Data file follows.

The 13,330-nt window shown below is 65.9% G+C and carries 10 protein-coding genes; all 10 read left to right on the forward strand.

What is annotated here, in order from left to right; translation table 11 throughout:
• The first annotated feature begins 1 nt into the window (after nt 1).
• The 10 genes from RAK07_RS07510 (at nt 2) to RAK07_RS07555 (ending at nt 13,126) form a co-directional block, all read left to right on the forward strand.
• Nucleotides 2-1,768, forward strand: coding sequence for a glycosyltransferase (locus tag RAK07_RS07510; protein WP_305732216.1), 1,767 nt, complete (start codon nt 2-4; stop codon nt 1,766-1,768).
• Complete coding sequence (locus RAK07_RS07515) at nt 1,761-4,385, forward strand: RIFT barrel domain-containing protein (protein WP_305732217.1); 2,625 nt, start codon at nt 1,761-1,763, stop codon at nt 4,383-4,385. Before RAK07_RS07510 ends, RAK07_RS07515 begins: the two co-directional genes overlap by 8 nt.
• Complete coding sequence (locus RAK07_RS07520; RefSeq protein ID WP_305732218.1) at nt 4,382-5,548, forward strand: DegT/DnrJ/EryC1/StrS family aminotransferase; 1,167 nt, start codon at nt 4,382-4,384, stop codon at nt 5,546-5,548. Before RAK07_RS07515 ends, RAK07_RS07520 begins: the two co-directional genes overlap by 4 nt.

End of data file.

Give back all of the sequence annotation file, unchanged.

The 13,330-nt window shown below is 65.9% G+C and carries 10 protein-coding genes; all 10 read left to right on the forward strand.

What is annotated here, in order from left to right; translation table 11 throughout:
• The first annotated feature begins 1 nt into the window (after nt 1).
• The 10 genes from RAK07_RS07510 (at nt 2) to RAK07_RS07555 (ending at nt 13,126) form a co-directional block, all read left to right on the forward strand.
• Nucleotides 2-1,768, forward strand: coding sequence for a glycosyltransferase (locus tag RAK07_RS07510; protein WP_305732216.1), 1,767 nt, complete (start codon nt 2-4; stop codon nt 1,766-1,768).
• Complete coding sequence (locus RAK07_RS07515) at nt 1,761-4,385, forward strand: RIFT barrel domain-containing protein (protein WP_305732217.1); 2,625 nt, start codon at nt 1,761-1,763, stop codon at nt 4,383-4,385. Before RAK07_RS07510 ends, RAK07_RS07515 begins: the two co-directional genes overlap by 8 nt.
• Complete coding sequence (locus RAK07_RS07520; RefSeq protein ID WP_305732218.1) at nt 4,382-5,548, forward strand: DegT/DnrJ/EryC1/StrS family aminotransferase; 1,167 nt, start codon at nt 4,382-4,384, stop codon at nt 5,546-5,548. Before RAK07_RS07515 ends, RAK07_RS07520 begins: the two co-directional genes overlap by 4 nt.